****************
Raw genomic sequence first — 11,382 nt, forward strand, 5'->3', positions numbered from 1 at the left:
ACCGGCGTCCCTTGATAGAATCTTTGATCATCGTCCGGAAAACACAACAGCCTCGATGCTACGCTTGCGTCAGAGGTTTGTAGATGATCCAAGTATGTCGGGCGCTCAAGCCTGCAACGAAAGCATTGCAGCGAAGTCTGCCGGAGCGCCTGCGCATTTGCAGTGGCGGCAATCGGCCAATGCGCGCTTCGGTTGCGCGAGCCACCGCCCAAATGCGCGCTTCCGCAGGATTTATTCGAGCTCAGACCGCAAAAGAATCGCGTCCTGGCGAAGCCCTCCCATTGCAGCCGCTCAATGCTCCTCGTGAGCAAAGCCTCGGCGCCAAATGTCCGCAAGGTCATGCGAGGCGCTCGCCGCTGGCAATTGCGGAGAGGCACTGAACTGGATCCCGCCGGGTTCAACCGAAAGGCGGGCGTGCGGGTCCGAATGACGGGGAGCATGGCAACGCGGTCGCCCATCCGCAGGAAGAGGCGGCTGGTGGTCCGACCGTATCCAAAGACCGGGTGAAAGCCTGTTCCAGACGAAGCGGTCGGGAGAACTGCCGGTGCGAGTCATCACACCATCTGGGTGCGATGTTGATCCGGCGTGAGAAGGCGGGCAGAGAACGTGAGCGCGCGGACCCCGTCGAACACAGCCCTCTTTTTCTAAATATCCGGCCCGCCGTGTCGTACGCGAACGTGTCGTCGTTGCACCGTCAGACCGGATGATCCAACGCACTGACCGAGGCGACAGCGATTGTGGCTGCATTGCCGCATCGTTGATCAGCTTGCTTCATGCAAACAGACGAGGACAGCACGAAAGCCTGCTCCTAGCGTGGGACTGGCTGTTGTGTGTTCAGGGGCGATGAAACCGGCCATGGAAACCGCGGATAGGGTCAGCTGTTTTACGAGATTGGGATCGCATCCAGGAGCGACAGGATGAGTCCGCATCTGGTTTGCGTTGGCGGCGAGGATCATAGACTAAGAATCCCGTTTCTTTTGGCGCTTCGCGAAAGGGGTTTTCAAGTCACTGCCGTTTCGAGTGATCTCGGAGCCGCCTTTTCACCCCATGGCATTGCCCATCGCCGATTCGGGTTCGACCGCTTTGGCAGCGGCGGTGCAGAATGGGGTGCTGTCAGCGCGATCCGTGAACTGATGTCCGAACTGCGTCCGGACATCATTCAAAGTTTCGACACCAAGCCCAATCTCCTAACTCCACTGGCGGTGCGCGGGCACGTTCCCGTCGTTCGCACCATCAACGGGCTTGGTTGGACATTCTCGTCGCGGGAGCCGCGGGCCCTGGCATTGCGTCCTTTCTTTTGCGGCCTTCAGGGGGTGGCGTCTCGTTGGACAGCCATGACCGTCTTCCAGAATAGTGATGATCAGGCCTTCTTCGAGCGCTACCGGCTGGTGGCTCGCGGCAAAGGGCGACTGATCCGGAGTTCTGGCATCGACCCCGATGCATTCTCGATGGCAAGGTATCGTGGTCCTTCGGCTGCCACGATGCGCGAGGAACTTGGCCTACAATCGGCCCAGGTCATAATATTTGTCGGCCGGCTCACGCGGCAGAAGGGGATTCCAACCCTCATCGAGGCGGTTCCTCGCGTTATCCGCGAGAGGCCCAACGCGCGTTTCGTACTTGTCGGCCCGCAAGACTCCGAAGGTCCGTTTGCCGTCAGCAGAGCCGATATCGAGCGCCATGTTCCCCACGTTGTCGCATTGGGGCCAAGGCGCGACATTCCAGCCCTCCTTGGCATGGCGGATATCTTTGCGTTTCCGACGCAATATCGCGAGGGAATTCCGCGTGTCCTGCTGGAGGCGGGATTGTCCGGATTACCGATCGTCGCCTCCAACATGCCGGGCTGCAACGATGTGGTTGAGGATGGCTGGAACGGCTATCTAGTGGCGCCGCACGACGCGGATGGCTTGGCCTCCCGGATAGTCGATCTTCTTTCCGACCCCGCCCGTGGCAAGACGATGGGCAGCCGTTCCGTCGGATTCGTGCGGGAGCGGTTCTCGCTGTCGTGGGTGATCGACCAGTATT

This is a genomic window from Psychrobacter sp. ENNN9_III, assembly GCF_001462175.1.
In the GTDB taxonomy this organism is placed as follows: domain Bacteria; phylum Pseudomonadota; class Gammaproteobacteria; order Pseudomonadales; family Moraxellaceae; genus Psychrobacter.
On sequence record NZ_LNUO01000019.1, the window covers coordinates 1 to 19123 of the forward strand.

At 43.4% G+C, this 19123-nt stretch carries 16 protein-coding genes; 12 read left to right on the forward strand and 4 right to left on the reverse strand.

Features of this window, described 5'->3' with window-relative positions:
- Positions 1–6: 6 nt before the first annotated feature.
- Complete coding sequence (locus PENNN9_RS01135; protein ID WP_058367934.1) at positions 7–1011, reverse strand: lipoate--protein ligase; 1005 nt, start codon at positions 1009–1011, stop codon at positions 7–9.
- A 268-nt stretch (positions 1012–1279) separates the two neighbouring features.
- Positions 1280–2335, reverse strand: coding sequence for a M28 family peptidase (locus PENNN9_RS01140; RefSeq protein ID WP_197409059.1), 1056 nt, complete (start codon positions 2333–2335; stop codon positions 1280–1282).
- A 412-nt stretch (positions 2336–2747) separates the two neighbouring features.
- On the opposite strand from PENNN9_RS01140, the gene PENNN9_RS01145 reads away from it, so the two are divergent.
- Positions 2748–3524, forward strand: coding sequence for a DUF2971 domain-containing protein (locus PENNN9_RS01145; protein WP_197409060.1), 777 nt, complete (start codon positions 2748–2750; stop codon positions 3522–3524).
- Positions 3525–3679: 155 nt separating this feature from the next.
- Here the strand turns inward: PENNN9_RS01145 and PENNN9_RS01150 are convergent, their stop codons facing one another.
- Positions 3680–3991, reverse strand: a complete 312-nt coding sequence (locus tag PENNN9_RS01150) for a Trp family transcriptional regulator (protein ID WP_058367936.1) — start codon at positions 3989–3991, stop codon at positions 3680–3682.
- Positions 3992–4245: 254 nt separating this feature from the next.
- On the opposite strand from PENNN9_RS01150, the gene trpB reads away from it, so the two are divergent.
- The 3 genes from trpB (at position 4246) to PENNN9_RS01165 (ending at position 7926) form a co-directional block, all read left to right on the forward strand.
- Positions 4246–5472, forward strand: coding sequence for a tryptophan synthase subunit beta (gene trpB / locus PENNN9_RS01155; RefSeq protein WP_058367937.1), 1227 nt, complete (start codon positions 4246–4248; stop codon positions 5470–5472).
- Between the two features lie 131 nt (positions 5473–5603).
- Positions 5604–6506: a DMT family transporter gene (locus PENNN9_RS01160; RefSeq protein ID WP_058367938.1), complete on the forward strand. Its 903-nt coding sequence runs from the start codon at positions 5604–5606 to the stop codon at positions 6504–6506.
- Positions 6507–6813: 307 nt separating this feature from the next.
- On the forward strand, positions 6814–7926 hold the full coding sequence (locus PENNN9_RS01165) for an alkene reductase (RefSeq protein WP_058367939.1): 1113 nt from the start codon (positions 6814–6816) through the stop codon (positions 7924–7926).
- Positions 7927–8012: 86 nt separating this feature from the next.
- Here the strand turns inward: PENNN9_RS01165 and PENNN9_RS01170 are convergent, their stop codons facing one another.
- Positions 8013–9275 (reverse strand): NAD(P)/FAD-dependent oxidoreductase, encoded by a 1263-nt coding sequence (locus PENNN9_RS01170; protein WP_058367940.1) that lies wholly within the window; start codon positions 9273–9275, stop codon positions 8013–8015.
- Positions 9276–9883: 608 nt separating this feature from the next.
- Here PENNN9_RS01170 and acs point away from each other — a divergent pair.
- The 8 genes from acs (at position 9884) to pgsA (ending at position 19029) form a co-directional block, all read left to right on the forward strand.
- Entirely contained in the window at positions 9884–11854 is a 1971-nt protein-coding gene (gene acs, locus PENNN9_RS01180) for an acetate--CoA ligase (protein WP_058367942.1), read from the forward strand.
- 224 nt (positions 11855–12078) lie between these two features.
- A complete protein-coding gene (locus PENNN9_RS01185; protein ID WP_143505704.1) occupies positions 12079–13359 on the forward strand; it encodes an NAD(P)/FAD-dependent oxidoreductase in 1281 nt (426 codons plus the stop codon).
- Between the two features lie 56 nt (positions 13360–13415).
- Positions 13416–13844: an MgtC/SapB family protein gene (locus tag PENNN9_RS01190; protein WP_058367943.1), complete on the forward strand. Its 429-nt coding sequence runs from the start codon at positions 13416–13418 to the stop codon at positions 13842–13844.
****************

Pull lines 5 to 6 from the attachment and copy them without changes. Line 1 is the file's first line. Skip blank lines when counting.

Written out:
On sequence record NZ_LNUO01000019.1, the window covers coordinates 1 to 19123 of the forward strand.

At 43.4% G+C, this 19123-nt stretch carries 16 protein-coding genes; 12 read left to right on the forward strand and 4 right to left on the reverse strand.